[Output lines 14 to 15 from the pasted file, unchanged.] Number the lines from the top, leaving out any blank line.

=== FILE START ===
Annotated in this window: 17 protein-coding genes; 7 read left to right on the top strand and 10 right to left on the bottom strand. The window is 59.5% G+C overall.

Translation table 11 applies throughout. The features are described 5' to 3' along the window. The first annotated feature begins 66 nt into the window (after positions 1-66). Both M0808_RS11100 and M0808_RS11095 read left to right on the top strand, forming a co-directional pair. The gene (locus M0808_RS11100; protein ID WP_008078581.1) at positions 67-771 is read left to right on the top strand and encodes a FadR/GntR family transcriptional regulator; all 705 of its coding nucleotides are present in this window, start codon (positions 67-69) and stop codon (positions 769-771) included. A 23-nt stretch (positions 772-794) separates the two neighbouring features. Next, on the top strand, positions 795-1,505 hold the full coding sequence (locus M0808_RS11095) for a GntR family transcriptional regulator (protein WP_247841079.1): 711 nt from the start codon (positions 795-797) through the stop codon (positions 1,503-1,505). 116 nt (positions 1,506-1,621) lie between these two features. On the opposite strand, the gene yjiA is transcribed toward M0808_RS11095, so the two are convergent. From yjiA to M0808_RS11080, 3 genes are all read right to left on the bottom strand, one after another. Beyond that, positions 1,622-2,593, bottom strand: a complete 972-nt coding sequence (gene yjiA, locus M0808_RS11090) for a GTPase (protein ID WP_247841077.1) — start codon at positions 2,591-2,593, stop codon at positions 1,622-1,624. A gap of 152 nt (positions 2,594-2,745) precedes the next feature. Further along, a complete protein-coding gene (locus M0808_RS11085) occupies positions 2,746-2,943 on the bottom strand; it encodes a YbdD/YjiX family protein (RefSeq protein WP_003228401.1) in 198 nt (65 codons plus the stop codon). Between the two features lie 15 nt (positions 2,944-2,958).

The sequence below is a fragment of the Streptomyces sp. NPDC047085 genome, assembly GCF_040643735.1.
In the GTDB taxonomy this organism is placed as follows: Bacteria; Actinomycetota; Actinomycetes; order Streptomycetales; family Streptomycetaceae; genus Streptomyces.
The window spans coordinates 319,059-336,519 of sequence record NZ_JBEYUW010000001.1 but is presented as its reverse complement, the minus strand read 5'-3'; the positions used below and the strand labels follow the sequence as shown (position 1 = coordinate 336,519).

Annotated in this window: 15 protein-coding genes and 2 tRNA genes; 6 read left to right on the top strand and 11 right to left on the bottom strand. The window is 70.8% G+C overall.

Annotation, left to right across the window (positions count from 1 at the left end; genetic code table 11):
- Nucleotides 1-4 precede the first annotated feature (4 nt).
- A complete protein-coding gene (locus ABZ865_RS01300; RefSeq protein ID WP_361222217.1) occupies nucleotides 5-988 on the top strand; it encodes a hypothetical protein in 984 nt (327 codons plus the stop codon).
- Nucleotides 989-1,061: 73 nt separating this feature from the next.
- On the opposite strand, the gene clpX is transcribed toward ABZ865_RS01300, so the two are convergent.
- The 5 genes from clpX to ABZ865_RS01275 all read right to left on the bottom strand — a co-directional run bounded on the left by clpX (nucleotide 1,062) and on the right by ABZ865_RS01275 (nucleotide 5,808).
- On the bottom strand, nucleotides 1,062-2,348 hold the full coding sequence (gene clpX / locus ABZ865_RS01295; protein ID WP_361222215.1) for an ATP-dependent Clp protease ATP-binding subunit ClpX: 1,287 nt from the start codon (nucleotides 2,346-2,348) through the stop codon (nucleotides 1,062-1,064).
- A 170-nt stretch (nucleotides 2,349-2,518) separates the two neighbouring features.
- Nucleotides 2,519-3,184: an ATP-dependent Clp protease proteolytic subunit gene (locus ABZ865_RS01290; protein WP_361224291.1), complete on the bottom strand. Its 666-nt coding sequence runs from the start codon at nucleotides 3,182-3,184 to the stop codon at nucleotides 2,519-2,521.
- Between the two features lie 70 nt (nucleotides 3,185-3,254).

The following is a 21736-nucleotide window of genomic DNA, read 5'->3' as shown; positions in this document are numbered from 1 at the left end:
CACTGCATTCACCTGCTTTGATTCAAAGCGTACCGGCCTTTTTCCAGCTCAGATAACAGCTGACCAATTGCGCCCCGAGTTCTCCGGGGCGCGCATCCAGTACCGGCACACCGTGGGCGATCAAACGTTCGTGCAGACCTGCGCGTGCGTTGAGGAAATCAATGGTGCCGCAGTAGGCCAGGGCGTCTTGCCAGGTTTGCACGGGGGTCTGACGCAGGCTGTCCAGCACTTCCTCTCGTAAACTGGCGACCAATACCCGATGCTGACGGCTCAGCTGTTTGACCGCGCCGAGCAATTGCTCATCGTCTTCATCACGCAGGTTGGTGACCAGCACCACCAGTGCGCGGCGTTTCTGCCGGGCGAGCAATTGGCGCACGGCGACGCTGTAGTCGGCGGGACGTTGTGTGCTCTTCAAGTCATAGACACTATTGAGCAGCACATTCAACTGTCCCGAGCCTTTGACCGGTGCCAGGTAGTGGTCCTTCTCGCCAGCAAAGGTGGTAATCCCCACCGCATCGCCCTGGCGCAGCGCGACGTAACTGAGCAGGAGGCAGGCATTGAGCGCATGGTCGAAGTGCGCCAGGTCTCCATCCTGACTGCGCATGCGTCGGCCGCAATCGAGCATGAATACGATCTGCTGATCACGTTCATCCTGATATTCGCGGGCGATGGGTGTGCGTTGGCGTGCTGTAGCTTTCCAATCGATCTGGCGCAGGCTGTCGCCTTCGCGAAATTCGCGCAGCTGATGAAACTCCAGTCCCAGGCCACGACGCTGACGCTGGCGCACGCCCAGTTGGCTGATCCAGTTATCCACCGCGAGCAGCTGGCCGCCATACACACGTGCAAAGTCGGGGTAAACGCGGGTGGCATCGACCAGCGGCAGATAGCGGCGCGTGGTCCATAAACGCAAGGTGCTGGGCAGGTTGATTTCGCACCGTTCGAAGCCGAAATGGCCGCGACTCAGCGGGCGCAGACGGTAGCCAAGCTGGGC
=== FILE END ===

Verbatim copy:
- A 170-nt stretch (nucleotides 2,349-2,518) separates the two neighbouring features.
- Nucleotides 2,519-3,184: an ATP-dependent Clp protease proteolytic subunit gene (locus ABZ865_RS01290; protein WP_361224291.1), complete on the bottom strand. Its 666-nt coding sequence runs from the start codon at nucleotides 3,182-3,184 to the stop codon at nucleotides 2,519-2,521.